All These Sleepless Nights follows two friends, Krzystof Baginsky and Michal Huszcza, over the course of one year as they spend their nights partying in Warsaw while both trying to win over the affections of Eva Lebuef. They live the wild life at night while just walk around, drinking booze and taking drugs, but there's more to Kryzstof that meets the eye: he has some insightful kernels of wisdom about life that he observes every now and then. Director Michal Marczak blends documentary and fiction so well that it's hard to tell when the film veers into a documentary and when it veers into fiction because everything feels so natural. Just like life itself, there's very little plot and no "big events" or spectacle, just a lot of Truth---the Spectacle can be found within that Truth, but it does take some patience and perceptiveness to find the spectacle. Perhaps the most cinematic aspects of the film are the breathtaking, stylish cinematography and exquisite sound design which makes for a highly immersive experience. Who needs 3D when sights and sounds alone can make you feel like you're there for the ride along with Kryzstof and Michal? In many ways, All These Sleepless Night is the kind of film that's hard to describe with words; it's best to just sit back, open your heart and mind, and experience it, preferrably, on the big screen much like last year's underrated American Honey which would make for an interesting double feature. It opens at IFC Center via The Orchard.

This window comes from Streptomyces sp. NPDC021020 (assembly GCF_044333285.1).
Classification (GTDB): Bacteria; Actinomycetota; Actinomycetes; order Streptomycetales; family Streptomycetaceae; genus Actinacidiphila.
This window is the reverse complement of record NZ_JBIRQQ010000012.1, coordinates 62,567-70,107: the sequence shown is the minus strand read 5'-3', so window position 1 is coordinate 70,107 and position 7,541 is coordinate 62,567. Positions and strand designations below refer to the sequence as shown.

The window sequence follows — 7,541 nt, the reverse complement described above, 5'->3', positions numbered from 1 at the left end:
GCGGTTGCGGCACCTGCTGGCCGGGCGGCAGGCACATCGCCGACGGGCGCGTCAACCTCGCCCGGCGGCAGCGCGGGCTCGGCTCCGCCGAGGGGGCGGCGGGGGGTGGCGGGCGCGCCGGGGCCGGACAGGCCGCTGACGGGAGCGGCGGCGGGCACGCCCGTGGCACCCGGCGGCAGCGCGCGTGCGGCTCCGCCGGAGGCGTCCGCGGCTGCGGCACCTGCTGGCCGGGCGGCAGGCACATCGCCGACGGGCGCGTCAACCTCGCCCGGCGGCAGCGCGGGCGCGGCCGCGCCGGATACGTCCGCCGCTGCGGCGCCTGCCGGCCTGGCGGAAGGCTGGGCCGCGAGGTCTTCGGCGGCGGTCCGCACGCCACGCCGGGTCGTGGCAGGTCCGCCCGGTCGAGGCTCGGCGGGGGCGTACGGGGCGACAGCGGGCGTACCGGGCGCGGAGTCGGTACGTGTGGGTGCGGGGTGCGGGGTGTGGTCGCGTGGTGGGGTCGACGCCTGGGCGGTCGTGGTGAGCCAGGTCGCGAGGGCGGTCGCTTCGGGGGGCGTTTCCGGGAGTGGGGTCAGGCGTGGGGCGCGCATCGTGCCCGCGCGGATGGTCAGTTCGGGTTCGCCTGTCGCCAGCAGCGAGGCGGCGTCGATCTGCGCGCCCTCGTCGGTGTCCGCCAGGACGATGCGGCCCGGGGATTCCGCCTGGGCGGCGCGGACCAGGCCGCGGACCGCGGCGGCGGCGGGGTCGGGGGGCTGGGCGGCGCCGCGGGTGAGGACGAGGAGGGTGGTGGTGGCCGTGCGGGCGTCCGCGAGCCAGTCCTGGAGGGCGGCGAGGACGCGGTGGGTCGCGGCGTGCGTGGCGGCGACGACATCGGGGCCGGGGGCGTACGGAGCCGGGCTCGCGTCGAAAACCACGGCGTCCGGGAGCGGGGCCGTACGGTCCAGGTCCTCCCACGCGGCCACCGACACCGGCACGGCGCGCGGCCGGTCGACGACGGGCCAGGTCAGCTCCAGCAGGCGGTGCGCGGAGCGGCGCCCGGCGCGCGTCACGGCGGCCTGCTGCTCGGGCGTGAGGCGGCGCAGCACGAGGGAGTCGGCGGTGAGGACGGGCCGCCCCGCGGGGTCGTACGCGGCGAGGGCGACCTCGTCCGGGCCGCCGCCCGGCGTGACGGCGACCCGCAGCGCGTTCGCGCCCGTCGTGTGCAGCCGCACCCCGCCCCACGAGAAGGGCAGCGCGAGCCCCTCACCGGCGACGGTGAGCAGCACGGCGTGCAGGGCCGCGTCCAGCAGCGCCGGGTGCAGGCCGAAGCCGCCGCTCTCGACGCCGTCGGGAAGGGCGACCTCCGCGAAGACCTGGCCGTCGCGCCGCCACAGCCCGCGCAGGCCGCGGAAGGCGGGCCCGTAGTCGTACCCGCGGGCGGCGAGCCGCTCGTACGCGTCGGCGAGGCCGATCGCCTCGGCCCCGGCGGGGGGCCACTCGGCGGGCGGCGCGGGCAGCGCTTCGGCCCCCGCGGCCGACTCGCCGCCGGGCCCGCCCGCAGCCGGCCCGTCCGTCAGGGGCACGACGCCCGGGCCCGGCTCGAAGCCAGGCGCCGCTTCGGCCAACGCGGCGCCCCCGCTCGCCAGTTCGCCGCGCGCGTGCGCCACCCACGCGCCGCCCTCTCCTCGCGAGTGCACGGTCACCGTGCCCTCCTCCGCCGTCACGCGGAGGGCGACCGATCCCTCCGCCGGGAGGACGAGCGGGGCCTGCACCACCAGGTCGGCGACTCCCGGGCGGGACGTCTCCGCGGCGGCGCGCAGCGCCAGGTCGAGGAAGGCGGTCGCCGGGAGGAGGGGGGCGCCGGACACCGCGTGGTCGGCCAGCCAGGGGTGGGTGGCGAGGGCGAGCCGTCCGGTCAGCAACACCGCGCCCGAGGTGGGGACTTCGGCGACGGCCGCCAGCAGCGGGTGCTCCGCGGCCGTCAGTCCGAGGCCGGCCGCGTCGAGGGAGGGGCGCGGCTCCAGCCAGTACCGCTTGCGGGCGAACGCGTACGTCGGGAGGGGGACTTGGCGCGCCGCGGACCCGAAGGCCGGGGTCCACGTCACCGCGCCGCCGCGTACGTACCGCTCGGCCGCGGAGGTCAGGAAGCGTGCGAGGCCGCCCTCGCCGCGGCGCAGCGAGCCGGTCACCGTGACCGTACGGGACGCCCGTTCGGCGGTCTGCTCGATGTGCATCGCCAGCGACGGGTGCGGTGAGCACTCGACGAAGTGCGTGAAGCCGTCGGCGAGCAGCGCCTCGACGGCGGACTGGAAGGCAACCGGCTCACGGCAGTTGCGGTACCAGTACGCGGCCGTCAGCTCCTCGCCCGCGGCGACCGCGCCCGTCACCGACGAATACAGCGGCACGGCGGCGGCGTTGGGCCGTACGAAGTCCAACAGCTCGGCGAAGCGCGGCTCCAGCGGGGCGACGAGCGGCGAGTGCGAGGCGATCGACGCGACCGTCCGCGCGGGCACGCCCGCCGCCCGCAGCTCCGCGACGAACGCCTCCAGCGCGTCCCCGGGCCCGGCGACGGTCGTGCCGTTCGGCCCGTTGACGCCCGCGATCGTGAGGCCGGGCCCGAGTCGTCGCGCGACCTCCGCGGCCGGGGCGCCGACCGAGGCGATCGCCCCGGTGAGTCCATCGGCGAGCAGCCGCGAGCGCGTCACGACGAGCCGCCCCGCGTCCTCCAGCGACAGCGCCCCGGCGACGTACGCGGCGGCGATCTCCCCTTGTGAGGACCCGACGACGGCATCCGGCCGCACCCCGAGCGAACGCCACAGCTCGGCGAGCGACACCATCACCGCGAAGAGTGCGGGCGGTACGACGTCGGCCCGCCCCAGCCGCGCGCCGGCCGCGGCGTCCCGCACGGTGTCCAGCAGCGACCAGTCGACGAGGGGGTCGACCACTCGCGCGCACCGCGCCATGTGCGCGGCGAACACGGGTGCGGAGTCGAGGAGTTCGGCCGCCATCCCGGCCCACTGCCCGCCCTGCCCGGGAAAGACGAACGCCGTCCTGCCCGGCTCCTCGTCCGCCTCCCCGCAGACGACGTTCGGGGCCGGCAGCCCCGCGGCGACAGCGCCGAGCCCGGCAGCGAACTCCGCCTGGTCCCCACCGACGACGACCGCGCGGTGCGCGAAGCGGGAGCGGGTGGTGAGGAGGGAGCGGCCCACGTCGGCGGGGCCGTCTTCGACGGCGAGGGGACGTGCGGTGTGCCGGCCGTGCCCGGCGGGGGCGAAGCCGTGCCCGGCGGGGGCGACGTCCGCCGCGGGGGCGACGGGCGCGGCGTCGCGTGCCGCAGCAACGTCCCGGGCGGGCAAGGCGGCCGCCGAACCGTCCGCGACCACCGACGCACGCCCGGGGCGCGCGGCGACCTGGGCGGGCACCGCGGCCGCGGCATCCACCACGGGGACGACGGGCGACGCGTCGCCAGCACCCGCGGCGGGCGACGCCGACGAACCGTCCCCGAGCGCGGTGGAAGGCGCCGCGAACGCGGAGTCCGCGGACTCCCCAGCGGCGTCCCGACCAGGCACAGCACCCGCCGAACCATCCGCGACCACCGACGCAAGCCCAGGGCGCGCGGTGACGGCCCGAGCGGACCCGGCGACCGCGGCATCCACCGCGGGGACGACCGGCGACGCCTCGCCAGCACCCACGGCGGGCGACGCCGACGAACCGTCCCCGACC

The Fate of the Furious
After marrying Letty (Michelle Rodriguez), Dom (Vin Diesel) goes rogue and helps the nefarious Cipher (Charlize Theron) to take over the world using nuclear weapons. Dom's crew members, namely, Letty, Roman (Tyrese Gibson), Tej (Chris Bridges), Luke (Dwayne Johnson) join Mr. Nobody (Kurt Russell) and Eric (Scott Eastwood with their fast cars to try to defeat Cipher in hopes of saving the world.
Anyone looking for a movie with a smart screenplay, plausibility, soul, depth, warmth, good acting or a suspenseful plot should look elsewhere. Shallowness can be fun, though, and, for some of the film, director F. Gary Gray does offer thrilling action sequences, eye candy and slick cinematography that provide visceral entertainment. However, around the 90 minute mark, the film starts to become tedious and overstays its welcome while the entertaining element gradually wanes. A chase on the ice in Iceland, for instance, goes on for too long. The comic relief involving cute baby who Deckard (Jason Statham) rescues while fighting off the bad guys gets repeated over and over until it's no longer funny nor amusing.
Did screenwriter Chris Morgan assume that the audience suffers short term memory loss? Out of all of the actors and actresses, Helen Mirren appears to be having the most fun out of everyone in her very small role as a mysterious woman named Magdalene. If only the rest of the characters were lively as Magdalene, this would have been a much more invigorating film. Instead, at a running time of 2 hour and 16 minutes, The Fate of the Furious is a mindless, shallow, loud and overlong B-movie masquerading as an A-movie.
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